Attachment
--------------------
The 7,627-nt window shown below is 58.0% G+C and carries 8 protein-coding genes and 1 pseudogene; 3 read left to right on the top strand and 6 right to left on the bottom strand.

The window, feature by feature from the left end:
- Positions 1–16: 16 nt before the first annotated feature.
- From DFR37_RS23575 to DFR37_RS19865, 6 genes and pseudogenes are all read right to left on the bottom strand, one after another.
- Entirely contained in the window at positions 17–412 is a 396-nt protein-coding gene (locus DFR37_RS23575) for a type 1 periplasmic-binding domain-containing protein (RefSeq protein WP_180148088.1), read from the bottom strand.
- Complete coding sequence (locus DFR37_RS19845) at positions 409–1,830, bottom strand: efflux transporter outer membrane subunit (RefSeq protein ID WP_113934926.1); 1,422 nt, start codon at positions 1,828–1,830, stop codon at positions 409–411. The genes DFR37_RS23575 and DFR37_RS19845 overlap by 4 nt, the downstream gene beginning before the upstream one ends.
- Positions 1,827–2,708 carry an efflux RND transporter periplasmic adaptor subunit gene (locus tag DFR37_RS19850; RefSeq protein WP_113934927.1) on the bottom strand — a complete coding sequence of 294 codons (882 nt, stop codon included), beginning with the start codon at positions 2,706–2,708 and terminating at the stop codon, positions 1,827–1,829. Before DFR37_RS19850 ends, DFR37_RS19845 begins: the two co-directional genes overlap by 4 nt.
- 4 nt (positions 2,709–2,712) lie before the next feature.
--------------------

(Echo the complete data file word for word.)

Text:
The 7,627-nt window shown below is 58.0% G+C and carries 8 protein-coding genes and 1 pseudogene; 3 read left to right on the top strand and 6 right to left on the bottom strand.

The window, feature by feature from the left end:
- Positions 1–16: 16 nt before the first annotated feature.
- From DFR37_RS23575 to DFR37_RS19865, 6 genes and pseudogenes are all read right to left on the bottom strand, one after another.
- Entirely contained in the window at positions 17–412 is a 396-nt protein-coding gene (locus DFR37_RS23575) for a type 1 periplasmic-binding domain-containing protein (RefSeq protein WP_180148088.1), read from the bottom strand.
- Complete coding sequence (locus DFR37_RS19845) at positions 409–1,830, bottom strand: efflux transporter outer membrane subunit (RefSeq protein ID WP_113934926.1); 1,422 nt, start codon at positions 1,828–1,830, stop codon at positions 409–411. The genes DFR37_RS23575 and DFR37_RS19845 overlap by 4 nt, the downstream gene beginning before the upstream one ends.
- Positions 1,827–2,708 carry an efflux RND transporter periplasmic adaptor subunit gene (locus tag DFR37_RS19850; RefSeq protein WP_113934927.1) on the bottom strand — a complete coding sequence of 294 codons (882 nt, stop codon included), beginning with the start codon at positions 2,706–2,708 and terminating at the stop codon, positions 1,827–1,829. Before DFR37_RS19850 ends, DFR37_RS19845 begins: the two co-directional genes overlap by 4 nt.
- 4 nt (positions 2,709–2,712) lie before the next feature.